Dynamic regulation design without payments: The importance of timing

Research output: Contribution to journalArticlepeer-review


We consider a two period model of optimal regulation of a firm subject to marginal compliance cost shocks. The regulator faces an asymmetric information problem: the firm knows current compliance costs, but the regulator does not. Both the regulator and the firm are uncertain about future costs. In our basic framework, the regulator may not offer payments to the firm; we show that the regulator can vary the strength of regulation over time to induce the firm to reveal its costs and increase welfare. In the optimal mechanism, the regulator offers stronger (weaker) regulation in the first period and weaker (stronger) regulation in the second period if the firm reports low (high) compliance costs in the first period. Low cost firms expect compliance costs to rise in the future, and thus prefer weaker regulation in the second period. High cost firms expect costs to fall in the future and thus prefer regulation which becomes stricter over time. Thus the regulator offers the low (high) cost firms slightly weaker (stronger) regulation in the second period in exchange for much stronger (weaker) regulation in the first period, thereby "timing" the regulation. If the regulator can make payments, then the optimal mechanism to some degree times the regulation as long as a positive marginal cost of funds exists. If the marginal cost of funds is high enough, then under the optimal mechanism the regulator will not use payments and use our timing mechanism exclusively.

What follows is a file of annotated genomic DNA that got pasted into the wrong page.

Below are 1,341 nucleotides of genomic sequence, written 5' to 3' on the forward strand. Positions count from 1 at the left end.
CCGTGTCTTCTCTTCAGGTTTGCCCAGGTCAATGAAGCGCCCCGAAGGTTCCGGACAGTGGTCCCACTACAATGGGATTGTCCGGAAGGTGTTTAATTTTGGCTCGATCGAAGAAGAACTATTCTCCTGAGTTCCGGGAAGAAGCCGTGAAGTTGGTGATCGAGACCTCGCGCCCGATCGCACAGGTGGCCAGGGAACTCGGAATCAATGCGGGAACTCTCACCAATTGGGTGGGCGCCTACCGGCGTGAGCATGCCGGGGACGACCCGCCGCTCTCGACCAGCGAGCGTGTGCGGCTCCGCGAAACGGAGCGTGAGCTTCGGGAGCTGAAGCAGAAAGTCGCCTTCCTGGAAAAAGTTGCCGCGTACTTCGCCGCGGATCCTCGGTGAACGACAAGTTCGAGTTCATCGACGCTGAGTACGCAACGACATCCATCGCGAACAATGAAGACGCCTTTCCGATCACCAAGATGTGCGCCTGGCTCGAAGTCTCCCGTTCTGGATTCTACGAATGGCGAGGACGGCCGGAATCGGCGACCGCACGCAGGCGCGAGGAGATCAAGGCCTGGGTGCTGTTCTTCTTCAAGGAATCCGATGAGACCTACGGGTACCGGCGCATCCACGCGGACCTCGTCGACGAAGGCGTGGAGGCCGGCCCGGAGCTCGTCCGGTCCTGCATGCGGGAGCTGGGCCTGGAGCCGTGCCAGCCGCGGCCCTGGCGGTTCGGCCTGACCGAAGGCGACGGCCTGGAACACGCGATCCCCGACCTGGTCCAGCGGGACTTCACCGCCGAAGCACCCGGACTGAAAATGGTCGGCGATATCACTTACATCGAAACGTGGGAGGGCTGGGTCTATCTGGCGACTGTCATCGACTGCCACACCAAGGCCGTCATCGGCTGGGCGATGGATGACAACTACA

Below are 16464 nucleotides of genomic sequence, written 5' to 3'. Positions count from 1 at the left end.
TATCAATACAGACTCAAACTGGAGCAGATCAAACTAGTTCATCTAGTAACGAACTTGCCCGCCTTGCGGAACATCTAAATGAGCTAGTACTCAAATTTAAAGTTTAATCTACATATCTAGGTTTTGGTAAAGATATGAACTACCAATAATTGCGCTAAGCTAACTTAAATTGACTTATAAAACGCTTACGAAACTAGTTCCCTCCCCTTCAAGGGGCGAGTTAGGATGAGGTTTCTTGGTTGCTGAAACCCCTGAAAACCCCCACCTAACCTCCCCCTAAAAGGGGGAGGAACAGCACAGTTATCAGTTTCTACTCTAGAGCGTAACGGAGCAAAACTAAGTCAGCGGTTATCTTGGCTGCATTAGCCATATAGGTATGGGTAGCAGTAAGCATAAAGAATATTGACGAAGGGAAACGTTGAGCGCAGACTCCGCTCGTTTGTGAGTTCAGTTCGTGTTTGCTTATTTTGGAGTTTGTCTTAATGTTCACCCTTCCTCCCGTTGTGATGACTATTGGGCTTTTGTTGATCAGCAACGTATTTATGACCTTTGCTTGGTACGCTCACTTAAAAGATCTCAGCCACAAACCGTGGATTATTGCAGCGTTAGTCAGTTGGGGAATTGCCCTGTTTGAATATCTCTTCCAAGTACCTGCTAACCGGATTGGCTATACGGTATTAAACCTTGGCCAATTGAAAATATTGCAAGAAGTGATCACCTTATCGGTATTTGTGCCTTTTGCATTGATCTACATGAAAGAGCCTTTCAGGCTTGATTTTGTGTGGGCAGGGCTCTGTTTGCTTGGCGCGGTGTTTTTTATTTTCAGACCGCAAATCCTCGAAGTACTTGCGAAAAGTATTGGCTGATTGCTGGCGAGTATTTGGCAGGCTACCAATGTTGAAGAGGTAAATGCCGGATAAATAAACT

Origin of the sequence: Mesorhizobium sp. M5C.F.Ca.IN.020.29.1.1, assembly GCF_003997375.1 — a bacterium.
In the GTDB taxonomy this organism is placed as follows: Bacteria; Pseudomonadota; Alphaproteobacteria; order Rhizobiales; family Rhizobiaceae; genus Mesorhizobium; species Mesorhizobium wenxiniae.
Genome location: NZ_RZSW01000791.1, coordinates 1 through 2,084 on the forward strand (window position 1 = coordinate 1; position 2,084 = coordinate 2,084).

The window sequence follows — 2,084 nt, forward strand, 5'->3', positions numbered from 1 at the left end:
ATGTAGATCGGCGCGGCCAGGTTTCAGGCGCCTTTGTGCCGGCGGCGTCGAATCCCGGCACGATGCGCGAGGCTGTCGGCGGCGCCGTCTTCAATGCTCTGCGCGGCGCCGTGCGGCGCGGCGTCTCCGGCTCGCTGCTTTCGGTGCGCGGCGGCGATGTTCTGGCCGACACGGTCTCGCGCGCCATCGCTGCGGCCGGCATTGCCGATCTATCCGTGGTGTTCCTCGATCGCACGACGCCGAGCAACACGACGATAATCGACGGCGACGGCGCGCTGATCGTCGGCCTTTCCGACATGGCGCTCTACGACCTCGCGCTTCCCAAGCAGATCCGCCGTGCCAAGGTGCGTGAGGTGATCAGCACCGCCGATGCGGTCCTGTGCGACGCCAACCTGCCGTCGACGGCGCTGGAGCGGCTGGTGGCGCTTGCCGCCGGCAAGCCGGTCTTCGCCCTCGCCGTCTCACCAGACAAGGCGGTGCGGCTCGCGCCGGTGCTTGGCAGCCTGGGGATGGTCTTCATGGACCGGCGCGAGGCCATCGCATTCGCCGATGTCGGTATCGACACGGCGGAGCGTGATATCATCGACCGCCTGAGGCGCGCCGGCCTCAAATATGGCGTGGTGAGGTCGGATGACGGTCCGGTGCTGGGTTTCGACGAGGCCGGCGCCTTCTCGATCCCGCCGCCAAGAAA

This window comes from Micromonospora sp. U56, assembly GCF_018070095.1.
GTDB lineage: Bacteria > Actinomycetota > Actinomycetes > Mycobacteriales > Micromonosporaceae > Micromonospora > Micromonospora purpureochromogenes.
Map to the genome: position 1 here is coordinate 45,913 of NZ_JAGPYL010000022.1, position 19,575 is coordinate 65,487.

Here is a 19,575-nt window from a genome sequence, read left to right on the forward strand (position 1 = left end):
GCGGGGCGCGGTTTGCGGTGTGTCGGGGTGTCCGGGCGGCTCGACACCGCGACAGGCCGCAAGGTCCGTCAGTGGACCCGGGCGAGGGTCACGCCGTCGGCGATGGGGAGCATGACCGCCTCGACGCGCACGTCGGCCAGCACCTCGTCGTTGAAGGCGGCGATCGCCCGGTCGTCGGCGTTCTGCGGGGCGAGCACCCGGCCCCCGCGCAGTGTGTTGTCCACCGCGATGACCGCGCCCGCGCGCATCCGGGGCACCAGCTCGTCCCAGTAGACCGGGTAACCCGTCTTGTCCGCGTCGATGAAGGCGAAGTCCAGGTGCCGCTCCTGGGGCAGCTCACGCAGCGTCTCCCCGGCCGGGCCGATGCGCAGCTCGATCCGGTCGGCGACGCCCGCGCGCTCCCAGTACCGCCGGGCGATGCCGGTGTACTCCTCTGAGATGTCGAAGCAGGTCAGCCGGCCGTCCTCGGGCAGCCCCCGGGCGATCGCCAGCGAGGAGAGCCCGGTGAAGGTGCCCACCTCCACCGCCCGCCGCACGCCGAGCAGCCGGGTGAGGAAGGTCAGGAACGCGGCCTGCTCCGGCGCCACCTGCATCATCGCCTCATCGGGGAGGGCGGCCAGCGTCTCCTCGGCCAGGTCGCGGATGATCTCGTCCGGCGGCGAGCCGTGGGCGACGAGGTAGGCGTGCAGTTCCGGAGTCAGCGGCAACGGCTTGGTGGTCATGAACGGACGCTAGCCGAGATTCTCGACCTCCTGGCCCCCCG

Original languageEnglish (US)
Pages (from-to)169-180
Number of pages12
JournalJournal of Public Economics
StatePublished - Dec 1 2014


  • Dynamic regulation
  • Limited transfers
  • Optimal regulation

ASJC Scopus subject areas

  • Finance
  • Economics and Econometrics


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